The gathering was part of MARTA’s effort to solicit input surrounding the community’s preferred method of transit for the proposed corridor, which would connect the Centers for Disease Control, Emory University and DeKalb Medical to Atlanta’s regional mass transit system.
At the meeting, tensions arose between MARTA representatives and community members concerning whether the proposed transit-way should be built underground or aboveground.
MARTA Project Manager Jason Morgan said that the project’s transportation options have been narrowed to bus rapid transit, light rail or heavy rail, any of which would travel through the existing CSX right of way.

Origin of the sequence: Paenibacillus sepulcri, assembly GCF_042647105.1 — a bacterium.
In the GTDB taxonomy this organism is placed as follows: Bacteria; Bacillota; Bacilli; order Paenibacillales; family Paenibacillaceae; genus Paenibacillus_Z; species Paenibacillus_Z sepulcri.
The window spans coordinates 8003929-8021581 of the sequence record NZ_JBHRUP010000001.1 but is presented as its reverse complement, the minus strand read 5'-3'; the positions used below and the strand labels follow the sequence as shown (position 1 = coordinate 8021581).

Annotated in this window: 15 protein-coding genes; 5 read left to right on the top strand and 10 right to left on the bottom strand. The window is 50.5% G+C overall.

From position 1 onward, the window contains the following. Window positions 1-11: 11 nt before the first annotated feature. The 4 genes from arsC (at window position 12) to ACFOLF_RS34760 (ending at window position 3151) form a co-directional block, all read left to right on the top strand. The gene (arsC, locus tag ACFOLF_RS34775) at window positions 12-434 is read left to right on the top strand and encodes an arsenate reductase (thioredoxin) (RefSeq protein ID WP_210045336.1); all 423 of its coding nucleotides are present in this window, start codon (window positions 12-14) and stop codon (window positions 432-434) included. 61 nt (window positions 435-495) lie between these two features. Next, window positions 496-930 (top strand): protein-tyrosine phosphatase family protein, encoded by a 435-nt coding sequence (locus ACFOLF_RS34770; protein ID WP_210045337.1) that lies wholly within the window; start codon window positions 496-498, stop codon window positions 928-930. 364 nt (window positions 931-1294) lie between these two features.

MARTA is unable to use CSX’s actual railways, Morgan said. If light rail is selected, MARTA could either expand the right of way by 70 feet to lay down additional tracks or elevate the light rail tracks above the right of way, he said. If heavy rail is selected, MARTA would chose between expanding the right of way and tunneling the new transit-way under Lenox Road.
Grady Smith, the consultant project manager for the initiative, said the tunnel alternative would least impact surrounding communities.
“The alternative to minimize impacts is the tunnel option,” he said. “The impact at the street level would be fairly minimal.”
Smith said that the tunneling would be accomplished through the process of boring, which he said is less disruptive than blasting. Blasting requires the use of explosives, while boring does not.
But not all community members in attendance bought Smith’s analysis.